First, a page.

As a result, it was determined that the starting material, either a bulk target or a suspension, affects the final nanoparticle size in PLAL. In the literature, it was previously demonstrated that the ablation of suspensions leads to smaller nanoparticle dimensions compared to the ablation of bulk target. The particles in the suspension were suggested to absorb all the laser energy since they encounter a number of pulses during the whole ablation process as a result of continuous stirring. By contrast, in case of ablation of the bulk target, laser energy is absorbed only by a specific point on the target leading to larger nanoparticles. Moreover, the nanoparticle size at the end of the PLAL depends on the initial size of the suspended particles [52, 53].

We showed that pure InN-NCs can be successfully produced with PLAL method. Other nitrides in the same group might also be successfully produced with PLAL. Moreover, low decomposition temperatures might be overcome for this kind of material. Therefore, this technique might be successfully applied for the production of nanoparticles from other nitrides in the same group. As an outlook, femtosecond laser ablation might be performed to overcome the low decomposition temperature disadvantage of InN material.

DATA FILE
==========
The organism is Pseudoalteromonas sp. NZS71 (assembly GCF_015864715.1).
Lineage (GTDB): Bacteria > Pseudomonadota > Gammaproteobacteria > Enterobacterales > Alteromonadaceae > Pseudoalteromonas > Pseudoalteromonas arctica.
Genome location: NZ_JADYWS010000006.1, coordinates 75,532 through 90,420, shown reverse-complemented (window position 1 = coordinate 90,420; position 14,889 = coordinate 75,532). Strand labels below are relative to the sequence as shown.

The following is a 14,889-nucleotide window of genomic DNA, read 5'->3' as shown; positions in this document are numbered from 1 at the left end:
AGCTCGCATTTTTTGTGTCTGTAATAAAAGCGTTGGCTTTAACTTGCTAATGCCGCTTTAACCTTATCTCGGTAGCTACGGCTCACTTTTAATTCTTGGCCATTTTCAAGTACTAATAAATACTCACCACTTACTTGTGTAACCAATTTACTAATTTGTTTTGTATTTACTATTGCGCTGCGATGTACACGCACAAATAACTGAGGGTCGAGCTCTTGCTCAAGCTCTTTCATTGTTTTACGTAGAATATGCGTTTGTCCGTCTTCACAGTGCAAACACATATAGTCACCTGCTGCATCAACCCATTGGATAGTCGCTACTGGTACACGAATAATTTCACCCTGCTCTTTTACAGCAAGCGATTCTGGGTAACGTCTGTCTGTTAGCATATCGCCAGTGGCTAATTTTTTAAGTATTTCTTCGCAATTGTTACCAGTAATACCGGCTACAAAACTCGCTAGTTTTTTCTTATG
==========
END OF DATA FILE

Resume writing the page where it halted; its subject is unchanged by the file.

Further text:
2.2.5. MoS2 nanoparticles

The different geometries of MoS2 nanocrystal generation have been demonstrated by PLAL method in different liquids [54]. 3D MoS2 nanocrystals are generated in water, and 2D MoS2 nanosheets are generated in methanol as shown in Figure 7a. The optical microscope images of the MoS2 nanosheets are represented in Figure 7b. XRD analysis shows that the MoS2 nanosheets have a hexagonal crystal structure. The E1 2g and A1 g phonon modes are determined by the peaks at 380.33 and 405.79 cm−1, respectively, by Raman spectroscopy. This behavior of the generated nanocrystals in different liquids is associated with the chemical properties of the liquid where the laser ablation occurs. The ab initio calculation is used to examine the reason for the formation of 2D MoS2 in methanol and 3D MoS2 nanocrystals in water which are represented to correlate with vacancy formation.

Figure 7.

(a) Scheme of the different-shaped MoS2 nanocrystals in different liquids and (b) optical microscope image of the generated MoS2 nanocrystals [54].

2.3. Other types of nanoparticles produced by PLAL

2.3.1. Generation of nanoparticles from biological samples